Dogs help fight cancer at fundraiser
By RANDY GONZALES
Saturday's "Bark for Life" fundraiser for American Cancer Society not only was fun for dog and owner alike, but also was educational.
Johanna Musgrove, Hays, has been a dog trainer for approximately the last 30 years. Communication is key when training your pet.
"The quicker you let your dog know if you like what they did, or didn't like what they did, then they start to figure out if this was a good thing or a bad thing," Musgrove said. "There are different ways of communicating with your dog.
"A lot of times, it can be voice, praise or with food rewards. With some dogs, it's toys."
Musgrove set up an agility course at Saturday's event, which was at the grass parking lot next to Gross Memorial Coliseum. She has a course as part of her Hays Recreation Commission class she's taught for the last five years.
Dogs literally ran through hoops, as well as tunnels. There also were hurdles, a teeter-totter, as well as a tire and a series of poles for the dogs to run through.
Brandt Brooks and his wife, Charis, took their dog Julip, a Labradoodle, to Saturday's event. They won a musical chairs contest, in which each dog had to sit when the music stopped playing.
"She's been through some training, but she's a ball of energy," Brandt Brooks said.
Julip also tried out the agility course.
"At first, she was a little timid, but she caught on really quickly," Brandt Brooks said.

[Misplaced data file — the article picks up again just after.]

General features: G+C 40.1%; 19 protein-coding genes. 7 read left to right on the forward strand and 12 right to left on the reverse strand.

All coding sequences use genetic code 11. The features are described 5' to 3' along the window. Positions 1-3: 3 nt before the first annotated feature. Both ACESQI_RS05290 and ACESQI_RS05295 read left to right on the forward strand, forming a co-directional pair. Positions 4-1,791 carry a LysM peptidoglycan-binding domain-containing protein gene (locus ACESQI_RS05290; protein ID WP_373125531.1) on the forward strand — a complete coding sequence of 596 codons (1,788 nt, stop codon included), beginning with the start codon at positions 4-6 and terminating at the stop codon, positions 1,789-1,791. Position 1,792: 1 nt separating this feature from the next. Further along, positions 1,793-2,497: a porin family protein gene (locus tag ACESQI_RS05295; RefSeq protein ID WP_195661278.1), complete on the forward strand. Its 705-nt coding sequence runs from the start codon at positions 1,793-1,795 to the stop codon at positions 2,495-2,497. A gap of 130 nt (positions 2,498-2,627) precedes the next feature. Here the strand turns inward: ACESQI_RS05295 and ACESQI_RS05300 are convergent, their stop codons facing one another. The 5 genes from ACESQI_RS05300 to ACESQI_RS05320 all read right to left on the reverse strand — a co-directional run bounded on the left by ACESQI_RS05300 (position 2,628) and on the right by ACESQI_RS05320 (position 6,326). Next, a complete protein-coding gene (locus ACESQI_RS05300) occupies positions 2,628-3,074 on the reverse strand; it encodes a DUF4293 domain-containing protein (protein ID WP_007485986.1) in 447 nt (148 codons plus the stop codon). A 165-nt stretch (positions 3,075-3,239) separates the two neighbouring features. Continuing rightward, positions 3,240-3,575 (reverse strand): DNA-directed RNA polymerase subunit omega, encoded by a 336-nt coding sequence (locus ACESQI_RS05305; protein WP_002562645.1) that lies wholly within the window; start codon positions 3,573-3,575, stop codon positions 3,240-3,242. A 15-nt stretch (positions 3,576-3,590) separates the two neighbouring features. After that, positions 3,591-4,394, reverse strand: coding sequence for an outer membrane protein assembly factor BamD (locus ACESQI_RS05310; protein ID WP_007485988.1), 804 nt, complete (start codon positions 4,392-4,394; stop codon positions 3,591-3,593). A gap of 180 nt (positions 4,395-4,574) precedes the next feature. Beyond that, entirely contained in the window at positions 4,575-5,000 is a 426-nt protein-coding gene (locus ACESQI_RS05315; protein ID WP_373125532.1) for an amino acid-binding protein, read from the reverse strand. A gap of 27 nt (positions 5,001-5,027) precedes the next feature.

Julip had her picture taken with her owners, and getting her nails painted also was something to do.
"We're having a blast," Brandt Brooks said. "Julip is really a social dog, and she really likes to have fun with other dogs."
Another dog was having fun playing fetch. Mud, a Great Dane mix, would jump high into the air time after time to catch a red ball and bring it back to his owner, Heather Morgan.
"He had to learn by watching another dog retrieve in water," Morgan said. "He wanted to play so bad; he didn't know how to swim. When he jumped in, he did that typical doggie paddle. Once he finally figured it out, he was instantly attracted to fetch.
"If he wasn't so tired, he would be doing compete flips. It's just a natural passion."
Mud was wearing a purple "Bark for Life" bandana.
"We did buy a bandana, not because he's ever had cancer, but we know some dogs with cancer," Morgan said.
When Brandt and Charis Brooks heard about the fundraiser Friday, they knew they wanted to attend.
"My father is battling cancer right now, and my wife's brother is a cancer survivor," Brandt Brooks said. "It hits home to us; we definitely wanted to support it."
Amanda Steinle, a junior from Lucas, chose the project in her leadership studies class at Fort Hays State University for much the same reason.
"Everything goes toward the American Cancer Society," she said. "I wanted to do this because my family has a history with cancer. I thought doing this for a class, might as well do it for personal reasons as well."